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Buffoon Men

Classic Hollywood Comedians and Queered Masculinity

Scott Balcerzak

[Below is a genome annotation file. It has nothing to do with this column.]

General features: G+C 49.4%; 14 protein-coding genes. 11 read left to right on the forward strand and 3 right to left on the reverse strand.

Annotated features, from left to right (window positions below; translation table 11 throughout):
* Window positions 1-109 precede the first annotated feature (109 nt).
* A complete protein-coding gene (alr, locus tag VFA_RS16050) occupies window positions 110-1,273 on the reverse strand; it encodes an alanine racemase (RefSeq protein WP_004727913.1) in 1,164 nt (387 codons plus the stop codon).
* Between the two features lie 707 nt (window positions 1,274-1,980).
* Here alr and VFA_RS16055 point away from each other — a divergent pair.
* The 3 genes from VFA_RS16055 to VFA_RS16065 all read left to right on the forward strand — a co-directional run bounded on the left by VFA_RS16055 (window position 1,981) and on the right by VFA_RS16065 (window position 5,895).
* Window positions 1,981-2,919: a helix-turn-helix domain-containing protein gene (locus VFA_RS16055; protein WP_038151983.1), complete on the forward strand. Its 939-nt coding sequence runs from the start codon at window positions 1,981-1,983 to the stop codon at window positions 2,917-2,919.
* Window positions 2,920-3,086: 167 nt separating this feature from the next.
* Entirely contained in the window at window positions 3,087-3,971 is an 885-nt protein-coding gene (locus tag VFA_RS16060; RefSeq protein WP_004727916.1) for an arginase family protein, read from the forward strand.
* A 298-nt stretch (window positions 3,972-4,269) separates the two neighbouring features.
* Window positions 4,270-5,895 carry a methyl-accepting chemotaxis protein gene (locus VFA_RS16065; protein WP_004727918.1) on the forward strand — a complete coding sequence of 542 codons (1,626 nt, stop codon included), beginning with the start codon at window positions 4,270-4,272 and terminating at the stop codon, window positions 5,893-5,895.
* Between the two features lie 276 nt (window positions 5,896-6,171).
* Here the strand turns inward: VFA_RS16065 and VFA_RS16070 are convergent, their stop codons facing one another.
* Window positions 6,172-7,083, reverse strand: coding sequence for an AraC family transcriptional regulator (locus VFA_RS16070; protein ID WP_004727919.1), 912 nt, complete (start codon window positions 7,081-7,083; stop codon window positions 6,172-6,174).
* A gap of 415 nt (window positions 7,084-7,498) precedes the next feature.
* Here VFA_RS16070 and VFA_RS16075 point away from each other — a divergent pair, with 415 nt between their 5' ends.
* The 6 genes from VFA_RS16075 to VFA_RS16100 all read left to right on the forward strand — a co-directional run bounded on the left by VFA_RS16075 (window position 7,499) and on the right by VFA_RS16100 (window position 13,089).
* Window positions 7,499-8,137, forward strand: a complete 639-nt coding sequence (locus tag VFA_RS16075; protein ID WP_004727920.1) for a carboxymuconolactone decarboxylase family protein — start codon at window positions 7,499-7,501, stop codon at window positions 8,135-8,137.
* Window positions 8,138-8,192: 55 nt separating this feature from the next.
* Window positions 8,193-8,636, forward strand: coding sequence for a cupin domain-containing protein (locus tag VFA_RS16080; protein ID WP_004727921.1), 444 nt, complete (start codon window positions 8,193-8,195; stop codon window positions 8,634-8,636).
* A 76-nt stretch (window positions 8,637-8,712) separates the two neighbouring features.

Film scholars and fans have used distinctive terms to describe the Classic Hollywood comedian: He is a "trickster," a "rebel," or a "buffoon." Yet the performer is almost always described as a "he." In Buffoon Men: Classic Hollywood Comedians and Queered Masculinity, Scott Balcerzak reads the performances of notable comedians such as W. C. Fields, Eddie Cantor, Jack Benny, Stan Laurel and Oliver Hardy, Bert Wheeler and Robert Woolsey, and Bud Abbott and Lou Costello through humor and queer theory to expose a problematic history of maleness in their personas. He argues that contrary to popular notions of Classic Hollywood history, these male comedians rearranged or, at times, rejected heteronormative protocols. Balcerzak begins by defining the particular buffoonish masculinity portrayed by early film comedians, a gender and genre construct influenced by the cultural anxieties of the 1930s and '40s. In chapter 1, he considers the onscreen pairing of W. C. Fields and Mae West to identify a queered sexuality and drag persona in Fields's performance, while in chapter 2 he examines the two major constructions of Fields's film persona-the confidence man and the husband-to show Fields to be a conflicted and subversive figure. In chapter 3, Balcerzak considers the assimilation and influence of Eddie Cantor as a Jewish celebrity, while he turns to the cross-media influence of Jack Benny's radio persona in chapter 4. In Chapters 5 and 6, he moves beyond the individual performer to examine the complex masculine brotherhood of comedy duos Laurel and Hardy, Abbott and Costello, and Bert Wheeler and Robert Woolsey. Buffoon Men shows that the complicated history of the male comedian during the early sound era has much to tell us about multimedia comedic stars today. Fans and scholars of film history, gender studies, and broadcast studies will appreciate Balcerzak's thorough exploration of the era's fascinating gender constructs.